THE Black Death was one of the most devastating pandemics in history as it swept across Asia and Europe in the 14th century.
Between 30-60 per cent of Europe's population is estimated to have been killed when it swept across the continent.
What are the symptoms of bubonic plague?
The World Health Organisation describes plague symptoms as "flu-like", with one to seven days between incubation and the symptoms emerging.
Sufferers are likely to have painful lymph nodes, chills, fever, headaches, weakness and fatigue.
In bubonic sufferers, these inflamed lymph nodes may end up turning into pus-filled open sores.
Bubonic plague is fatal in 30-60 per cent of cases, while the pneumonic kind is always fatal, if left untreated.
There are three forms of plague infection: pneumoic plague, septicaemic plague and bubonic plague, the most common form.
Bubonic plague was known as the Black Death in medieval Europe, where an outbreak brought entire civilisations to their knees and decimated the world's population.
Black Death is spread through the bite of infected fleas, whereas pneumonic plague, the most contagious form, develops after a bubonic infection.
Pneumonic infections can then be spread through the air, while septicaemic plague occurs when infection spreads through the bloodstream.
What is the Black Death?
The Black Death, a widespread bubonic plague infection, peaked in Europe between 1346 and 1353.
It was one of the most devastating pandemics in human history, leaving an estimated 75 – 200 million people dead in Eurasia.
This fatality rate represents a staggering 30-60 per cent of the European population at the time.
After the plague, society experienced a series of marked changes, including a rise in religious fanaticism.
Lacking the medical knowledge to understand the pandemic, some groups blamed Jews and lepers for the outbreak – resulting in mass killings throughout Europe.
It took around 300 years for global populations to return to pre-plague levels after the outbreak.
How is plague spread?
The three different types of plague all refer to different ways the disease can be spread.
In bubonic infections, plague-causing bacteria can be transmitted between animals and fleas, with infected fleas then passing the disease on to people through bites.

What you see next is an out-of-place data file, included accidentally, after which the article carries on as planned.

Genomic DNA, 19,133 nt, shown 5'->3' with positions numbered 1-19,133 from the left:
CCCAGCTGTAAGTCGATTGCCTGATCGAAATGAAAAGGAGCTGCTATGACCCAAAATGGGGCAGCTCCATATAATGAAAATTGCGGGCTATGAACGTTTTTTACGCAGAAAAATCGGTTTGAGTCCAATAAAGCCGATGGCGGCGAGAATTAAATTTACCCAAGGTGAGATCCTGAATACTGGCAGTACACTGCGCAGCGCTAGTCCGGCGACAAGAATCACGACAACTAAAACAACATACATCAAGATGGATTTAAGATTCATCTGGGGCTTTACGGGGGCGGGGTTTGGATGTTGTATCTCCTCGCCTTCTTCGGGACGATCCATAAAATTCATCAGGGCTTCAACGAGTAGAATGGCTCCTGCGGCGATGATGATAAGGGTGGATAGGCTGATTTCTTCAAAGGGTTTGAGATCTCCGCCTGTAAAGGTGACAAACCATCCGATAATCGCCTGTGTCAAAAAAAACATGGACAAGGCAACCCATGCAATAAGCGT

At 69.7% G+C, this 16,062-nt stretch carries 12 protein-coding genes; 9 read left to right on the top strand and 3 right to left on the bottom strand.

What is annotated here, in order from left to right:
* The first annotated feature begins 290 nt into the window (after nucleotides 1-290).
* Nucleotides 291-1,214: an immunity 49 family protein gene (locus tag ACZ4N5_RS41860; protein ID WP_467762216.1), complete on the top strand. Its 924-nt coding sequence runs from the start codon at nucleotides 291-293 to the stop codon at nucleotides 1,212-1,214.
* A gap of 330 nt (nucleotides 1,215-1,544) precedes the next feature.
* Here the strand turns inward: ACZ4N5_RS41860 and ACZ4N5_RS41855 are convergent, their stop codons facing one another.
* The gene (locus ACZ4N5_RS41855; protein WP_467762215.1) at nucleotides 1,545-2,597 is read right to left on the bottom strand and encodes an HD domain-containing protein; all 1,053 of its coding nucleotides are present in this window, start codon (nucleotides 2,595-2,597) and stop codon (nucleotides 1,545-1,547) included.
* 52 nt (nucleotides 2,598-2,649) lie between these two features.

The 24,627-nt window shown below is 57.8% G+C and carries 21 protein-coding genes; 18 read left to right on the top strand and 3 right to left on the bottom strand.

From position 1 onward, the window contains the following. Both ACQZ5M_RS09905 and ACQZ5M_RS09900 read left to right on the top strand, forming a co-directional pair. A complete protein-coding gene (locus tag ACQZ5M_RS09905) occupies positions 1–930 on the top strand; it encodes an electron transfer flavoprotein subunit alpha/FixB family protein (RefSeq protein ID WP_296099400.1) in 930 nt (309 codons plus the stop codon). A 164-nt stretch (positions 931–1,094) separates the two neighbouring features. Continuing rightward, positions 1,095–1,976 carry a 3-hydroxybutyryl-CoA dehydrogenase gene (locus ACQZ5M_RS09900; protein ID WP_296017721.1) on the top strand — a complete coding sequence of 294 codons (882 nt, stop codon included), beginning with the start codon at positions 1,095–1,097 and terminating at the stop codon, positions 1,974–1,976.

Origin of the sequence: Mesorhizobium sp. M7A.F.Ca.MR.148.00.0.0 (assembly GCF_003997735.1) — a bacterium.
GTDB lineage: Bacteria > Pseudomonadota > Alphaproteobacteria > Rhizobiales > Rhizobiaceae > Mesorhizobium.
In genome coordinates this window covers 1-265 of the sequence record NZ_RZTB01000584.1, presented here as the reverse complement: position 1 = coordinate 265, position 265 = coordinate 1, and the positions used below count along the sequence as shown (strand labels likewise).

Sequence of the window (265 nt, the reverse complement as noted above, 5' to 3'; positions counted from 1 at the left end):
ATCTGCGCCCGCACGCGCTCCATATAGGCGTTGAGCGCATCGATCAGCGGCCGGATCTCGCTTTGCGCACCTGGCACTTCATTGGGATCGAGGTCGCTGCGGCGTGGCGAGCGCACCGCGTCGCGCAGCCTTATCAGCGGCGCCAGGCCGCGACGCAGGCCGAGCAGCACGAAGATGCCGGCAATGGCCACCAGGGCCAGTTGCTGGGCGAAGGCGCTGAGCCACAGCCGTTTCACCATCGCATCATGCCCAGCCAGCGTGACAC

Infected people may then develop pneumonic plague once their bubonic infection becomes advanced.
Lung-based pneumonic plague can then sometimes be transmitted through the air between sufferers.
Following a pneumonic or bubonic infection, people can then develop septicaemic plague, which occurs when the infection spreads through the bloodstream.
What happened in the Great Plague of London?
The Great Plague of London struck the city in 1665 and lasted well into 1666 and was the last major outbreak to hit England.
Across Europe, the plague was endemic in major cities, periodically erupting in pockets across the continent for centuries.
But the outbreak of 1665 was of a proportion far greater than had been seen for some time.
It is not known where the plague that hit London originated from but it is thought most likely to have come across on a Dutch ship.
While deaths began in late 1664 they struck in earnest at the start of 1665 and were rampant by the summer, causing the King to flee the city in July.
At its height, the disease was claiming at least 7,000 lives a week.
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The Great Plague of London was the last major epidemic of bubonic plague in England and killed around 100,000 people in London – almost a quarter of the city's population – in just 18 months.
The outbreak did not fully come to an end until September 1666, coincidentally as the city was struck by another tragedy, The Great Fire.
Some believed that this is what caused the end to the plague but others argue that it had already virtually died out by the time it struck.
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